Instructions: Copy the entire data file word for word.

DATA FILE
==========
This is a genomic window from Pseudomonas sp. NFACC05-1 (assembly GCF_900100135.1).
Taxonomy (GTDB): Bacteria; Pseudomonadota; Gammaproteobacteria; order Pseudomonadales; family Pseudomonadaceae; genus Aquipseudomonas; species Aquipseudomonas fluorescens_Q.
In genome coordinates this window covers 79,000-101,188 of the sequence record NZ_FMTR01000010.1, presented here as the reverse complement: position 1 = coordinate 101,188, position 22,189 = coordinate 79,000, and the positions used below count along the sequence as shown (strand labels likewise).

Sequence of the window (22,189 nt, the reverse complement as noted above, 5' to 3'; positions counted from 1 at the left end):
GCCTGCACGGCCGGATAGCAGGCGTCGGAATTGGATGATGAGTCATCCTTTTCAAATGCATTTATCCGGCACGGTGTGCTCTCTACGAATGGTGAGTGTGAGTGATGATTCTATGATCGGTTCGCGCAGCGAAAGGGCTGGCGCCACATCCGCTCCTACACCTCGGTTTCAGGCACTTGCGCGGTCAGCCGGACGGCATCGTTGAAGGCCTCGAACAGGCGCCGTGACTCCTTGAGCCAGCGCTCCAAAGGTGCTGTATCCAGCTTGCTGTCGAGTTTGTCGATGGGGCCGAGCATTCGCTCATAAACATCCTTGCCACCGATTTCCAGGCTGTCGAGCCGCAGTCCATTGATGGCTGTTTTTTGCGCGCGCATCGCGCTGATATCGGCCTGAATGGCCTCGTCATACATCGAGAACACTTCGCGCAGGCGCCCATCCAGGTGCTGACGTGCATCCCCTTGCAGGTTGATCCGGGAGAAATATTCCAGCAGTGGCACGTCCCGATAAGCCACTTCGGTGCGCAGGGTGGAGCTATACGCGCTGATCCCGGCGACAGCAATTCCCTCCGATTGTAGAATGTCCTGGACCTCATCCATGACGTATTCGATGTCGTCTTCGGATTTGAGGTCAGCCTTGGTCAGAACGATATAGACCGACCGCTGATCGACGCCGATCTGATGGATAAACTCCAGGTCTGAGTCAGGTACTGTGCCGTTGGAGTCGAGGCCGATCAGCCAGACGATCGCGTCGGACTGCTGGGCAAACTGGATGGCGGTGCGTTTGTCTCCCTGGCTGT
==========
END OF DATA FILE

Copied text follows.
This is a genomic window from Pseudomonas sp. NFACC05-1 (assembly GCF_900100135.1).
Taxonomy (GTDB): Bacteria; Pseudomonadota; Gammaproteobacteria; order Pseudomonadales; family Pseudomonadaceae; genus Aquipseudomonas; species Aquipseudomonas fluorescens_Q.
In genome coordinates this window covers 79,000-101,188 of the sequence record NZ_FMTR01000010.1, presented here as the reverse complement: position 1 = coordinate 101,188, position 22,189 = coordinate 79,000, and the positions used below count along the sequence as shown (strand labels likewise).

Sequence of the window (22,189 nt, the reverse complement as noted above, 5' to 3'; positions counted from 1 at the left end):
GCCTGCACGGCCGGATAGCAGGCGTCGGAATTGGATGATGAGTCATCCTTTTCAAATGCATTTATCCGGCACGGTGTGCTCTCTACGAATGGTGAGTGTGAGTGATGATTCTATGATCGGTTCGCGCAGCGAAAGGGCTGGCGCCACATCCGCTCCTACACCTCGGTTTCAGGCACTTGCGCGGTCAGCCGGACGGCATCGTTGAAGGCCTCGAACAGGCGCCGTGACTCCTTGAGCCAGCGCTCCAAAGGTGCTGTATCCAGCTTGCTGTCGAGTTTGTCGATGGGGCCGAGCATTCGCTCATAAACATCCTTGCCACCGATTTCCAGGCTGTCGAGCCGCAGTCCATTGATGGCTGTTTTTTGCGCGCGCATCGCGCTGATATCGGCCTGAATGGCCTCGTCATACATCGAGAACACTTCGCGCAGGCGCCCATCCAGGTGCTGACGTGCATCCCCTTGCAGGTTGATCCGGGAGAAATATTCCAGCAGTGGCACGTCCCGATAAGCCACTTCGGTGCGCAGGGTGGAGCTATACGCGCTGATCCCGGCGACAGCAATTCCCTCCGATTGTAGAATGTCCTGGACCTCATCCATGACGTATTCGATGTCGTCTTCGGATTTGAGGTCAGCCTTGGTCAGAACGATATAGACCGACCGCTGATCGACGCCGATCTGATGGATAAACTCCAGGTCTGAGTCAGGTACTGTGCCGTTGGAGTCGAGGCCGATCAGCCAGACGATCGCGTCGGACTGCTGGGCAAACTGGATGGCGGTGCGTTTGTCTCCCTGGCTGT